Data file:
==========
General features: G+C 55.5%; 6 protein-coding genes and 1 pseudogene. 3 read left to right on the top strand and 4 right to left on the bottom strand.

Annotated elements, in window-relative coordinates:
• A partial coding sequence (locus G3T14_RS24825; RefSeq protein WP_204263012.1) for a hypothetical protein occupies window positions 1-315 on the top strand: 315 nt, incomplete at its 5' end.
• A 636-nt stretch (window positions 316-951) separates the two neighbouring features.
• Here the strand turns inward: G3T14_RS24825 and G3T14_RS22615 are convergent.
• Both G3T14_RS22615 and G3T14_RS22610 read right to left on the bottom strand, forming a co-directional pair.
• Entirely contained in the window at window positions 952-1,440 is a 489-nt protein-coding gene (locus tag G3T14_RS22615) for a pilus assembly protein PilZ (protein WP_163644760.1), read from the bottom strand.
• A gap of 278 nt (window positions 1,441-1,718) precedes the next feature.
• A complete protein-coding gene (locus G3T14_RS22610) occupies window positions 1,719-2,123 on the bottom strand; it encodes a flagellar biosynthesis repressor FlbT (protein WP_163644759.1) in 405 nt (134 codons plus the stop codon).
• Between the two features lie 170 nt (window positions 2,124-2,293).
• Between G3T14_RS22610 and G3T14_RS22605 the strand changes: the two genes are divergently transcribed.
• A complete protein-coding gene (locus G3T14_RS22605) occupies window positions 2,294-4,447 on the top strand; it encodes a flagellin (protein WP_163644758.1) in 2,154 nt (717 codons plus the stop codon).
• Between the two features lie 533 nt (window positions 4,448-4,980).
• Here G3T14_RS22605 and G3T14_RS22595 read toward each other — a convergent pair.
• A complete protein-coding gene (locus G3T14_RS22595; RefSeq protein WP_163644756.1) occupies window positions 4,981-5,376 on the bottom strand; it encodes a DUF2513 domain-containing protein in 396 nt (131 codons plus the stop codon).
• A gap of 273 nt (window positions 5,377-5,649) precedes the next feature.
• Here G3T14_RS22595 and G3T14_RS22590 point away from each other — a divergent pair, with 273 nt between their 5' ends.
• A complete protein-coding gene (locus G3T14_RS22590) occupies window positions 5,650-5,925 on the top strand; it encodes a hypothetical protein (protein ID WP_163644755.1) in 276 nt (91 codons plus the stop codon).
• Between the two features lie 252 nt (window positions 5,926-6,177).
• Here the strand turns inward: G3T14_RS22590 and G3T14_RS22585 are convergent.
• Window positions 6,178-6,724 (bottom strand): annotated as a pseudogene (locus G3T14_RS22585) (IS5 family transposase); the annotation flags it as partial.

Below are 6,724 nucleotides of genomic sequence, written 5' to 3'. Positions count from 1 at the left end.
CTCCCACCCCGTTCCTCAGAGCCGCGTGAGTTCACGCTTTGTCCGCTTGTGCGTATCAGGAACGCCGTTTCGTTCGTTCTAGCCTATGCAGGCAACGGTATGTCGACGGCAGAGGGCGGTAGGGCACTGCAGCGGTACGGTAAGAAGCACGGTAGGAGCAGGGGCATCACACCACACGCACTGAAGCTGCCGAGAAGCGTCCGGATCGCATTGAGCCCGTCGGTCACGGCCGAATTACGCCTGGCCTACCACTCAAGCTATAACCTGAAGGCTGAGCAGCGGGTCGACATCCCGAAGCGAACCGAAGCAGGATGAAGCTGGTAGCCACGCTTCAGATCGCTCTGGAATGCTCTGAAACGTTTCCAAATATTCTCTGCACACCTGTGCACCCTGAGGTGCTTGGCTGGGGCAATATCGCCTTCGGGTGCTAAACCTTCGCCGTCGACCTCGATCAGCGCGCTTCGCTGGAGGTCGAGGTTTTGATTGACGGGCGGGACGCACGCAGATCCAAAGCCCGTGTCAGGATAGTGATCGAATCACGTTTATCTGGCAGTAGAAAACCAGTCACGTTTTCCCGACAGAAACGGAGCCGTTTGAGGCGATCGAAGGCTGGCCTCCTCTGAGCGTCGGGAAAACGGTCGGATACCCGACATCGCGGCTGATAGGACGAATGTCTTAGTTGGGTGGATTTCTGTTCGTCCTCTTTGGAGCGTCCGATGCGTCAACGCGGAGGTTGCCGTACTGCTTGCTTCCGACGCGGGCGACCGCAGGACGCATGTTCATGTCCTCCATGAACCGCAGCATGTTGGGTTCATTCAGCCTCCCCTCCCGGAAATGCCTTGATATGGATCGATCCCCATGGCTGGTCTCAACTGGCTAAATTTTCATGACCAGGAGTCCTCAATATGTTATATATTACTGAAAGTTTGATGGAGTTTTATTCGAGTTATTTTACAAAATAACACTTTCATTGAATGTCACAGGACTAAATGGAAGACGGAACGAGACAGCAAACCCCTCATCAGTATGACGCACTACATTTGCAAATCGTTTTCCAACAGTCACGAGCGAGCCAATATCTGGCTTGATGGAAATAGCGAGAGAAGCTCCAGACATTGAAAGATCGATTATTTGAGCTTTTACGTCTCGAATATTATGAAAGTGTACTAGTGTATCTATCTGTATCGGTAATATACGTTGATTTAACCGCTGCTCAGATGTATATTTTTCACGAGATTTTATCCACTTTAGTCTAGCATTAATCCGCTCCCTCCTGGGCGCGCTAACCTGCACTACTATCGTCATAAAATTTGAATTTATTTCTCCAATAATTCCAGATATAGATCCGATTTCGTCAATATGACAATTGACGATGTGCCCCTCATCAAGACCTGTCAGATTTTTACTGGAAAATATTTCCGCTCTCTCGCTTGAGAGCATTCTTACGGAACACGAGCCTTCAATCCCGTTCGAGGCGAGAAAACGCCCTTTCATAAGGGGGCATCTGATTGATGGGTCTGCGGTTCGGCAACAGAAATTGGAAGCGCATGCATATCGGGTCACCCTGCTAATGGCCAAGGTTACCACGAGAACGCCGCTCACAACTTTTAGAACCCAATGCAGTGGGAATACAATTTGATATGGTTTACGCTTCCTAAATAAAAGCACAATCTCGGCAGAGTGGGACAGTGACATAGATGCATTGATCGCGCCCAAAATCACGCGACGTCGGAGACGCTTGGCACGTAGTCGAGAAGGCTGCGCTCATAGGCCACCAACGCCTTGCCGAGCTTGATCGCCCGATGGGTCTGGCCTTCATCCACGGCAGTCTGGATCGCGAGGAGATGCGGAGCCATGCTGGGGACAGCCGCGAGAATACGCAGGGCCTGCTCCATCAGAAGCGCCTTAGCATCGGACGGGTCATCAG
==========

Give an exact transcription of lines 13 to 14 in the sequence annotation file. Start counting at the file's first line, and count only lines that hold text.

• Between the two features lie 533 nt (window positions 4,448-4,980).
• Here G3T14_RS22605 and G3T14_RS22595 read toward each other — a convergent pair.